Living Digitally in a Four-Color World
Proofing four-color CTP
The most common proofs used today for high-resolution digital proofing of the four-color work are Kodak Approval, DuPont Digital WaterProof, Fuji FirstProof and Iris proofers, experts agree. "People have become comfortable with (Approval and Iris) like they are comfortable with DuPont Cromalin or Fuji ColorArt," comments Bauer.
"For less expensive proofs, there are dyesubs, inkjets and various other laser proofs which are too numerous to mention," offers Andersen. "Emerging as ... popular today is the HP8 page-imposed laser proof which is used in conjunction with Creo and Barco platesetters," he says, adding that he feels improvement in that area is still needed to make publishers more comfortable with choosing CTP.
"... A common proof today for books I believe is digital blueline (DBL) developed by Creo," says Franzino. According to him, DBL replaces conventional Dylux proofs. "We believe inkjet to be both cost-effective and color-accurate," adds Franzino. Roanoke's R.R. Donnelley plant also uses DBL.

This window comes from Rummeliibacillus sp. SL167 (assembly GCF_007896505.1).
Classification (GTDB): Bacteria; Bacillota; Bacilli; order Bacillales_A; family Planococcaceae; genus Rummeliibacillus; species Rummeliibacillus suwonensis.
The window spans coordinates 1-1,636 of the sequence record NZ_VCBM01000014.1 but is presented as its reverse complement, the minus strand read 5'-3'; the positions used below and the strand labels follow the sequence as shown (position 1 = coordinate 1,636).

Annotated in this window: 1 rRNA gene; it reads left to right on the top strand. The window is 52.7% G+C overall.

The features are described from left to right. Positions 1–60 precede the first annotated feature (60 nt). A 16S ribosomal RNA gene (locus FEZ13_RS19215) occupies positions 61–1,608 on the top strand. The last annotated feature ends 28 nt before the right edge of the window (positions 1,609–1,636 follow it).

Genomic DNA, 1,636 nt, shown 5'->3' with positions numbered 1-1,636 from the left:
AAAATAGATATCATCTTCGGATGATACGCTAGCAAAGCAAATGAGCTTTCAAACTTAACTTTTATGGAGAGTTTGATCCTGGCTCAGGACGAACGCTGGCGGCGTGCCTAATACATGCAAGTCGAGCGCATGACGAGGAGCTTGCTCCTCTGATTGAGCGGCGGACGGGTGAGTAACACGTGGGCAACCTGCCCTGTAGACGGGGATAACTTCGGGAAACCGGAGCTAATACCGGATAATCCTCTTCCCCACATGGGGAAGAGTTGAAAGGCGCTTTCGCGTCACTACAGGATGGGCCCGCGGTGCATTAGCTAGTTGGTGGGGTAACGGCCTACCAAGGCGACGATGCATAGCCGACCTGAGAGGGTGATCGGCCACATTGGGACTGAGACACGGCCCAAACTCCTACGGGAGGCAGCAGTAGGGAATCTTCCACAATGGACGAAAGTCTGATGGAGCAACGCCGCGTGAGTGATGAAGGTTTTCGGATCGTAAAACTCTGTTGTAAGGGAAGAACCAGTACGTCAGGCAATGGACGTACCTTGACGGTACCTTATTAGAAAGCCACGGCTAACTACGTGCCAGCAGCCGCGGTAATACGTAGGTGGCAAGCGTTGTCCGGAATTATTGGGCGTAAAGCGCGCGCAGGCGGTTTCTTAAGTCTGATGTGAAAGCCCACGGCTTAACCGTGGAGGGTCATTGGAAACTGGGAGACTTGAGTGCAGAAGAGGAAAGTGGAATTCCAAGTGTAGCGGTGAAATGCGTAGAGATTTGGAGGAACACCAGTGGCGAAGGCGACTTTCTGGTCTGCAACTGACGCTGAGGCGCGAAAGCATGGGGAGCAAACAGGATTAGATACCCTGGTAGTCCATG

Phoenix Color uses its ColorNet system digital proof almost exclusively for both CTP and traditional plate production processes, says Ervin. Since Phoenix does a lot of work that is more than four-color, what Ervin wants to see more of are the six- and eight-color proofing systems "that are beginning to hit the market that we will be able to apply to the ColorNet system very nicely."
"The only questions are cost and customer demand," he adds.
At Quebecor, in addition to the DuPont Digital Waterproof, Gerber Impress and DuPont Digital Dylux devices are used to produce digital folded and trimmed double-sided proofs, says Charlton.
For Banta, Wills ranks the proofing systems as "good," "better" and "best" and identifies the different purposes they serve. "Good" is the DuPont Digital Dylux, a black-and-white duplexed laser copy used for bleeds, margins and editorial and graphic placement only. "Better" is the Kodak Digital Science 1000, a large-format inkjet proofer which produces a fully imposed, full-color, 300 or 600 (black-and-white) dpi proofs used for imposition, editorial and graphic placement and color breaks. The "best" is Fuji FirstProof, a CMYK ink-transfer proof used for color matching on press. Fuji FirstProofs, Wills comments, although not as high quality as Kodak Approval, serve as a better economical alternative. "We've had good luck with them," he notes. Rainbow, Iris and Kodak Approval proofing devices are all fine, he continues, as long as the operator "takes the time to calibrate the device, preferably with a spectrophotometer to take the guesswork out of the equation."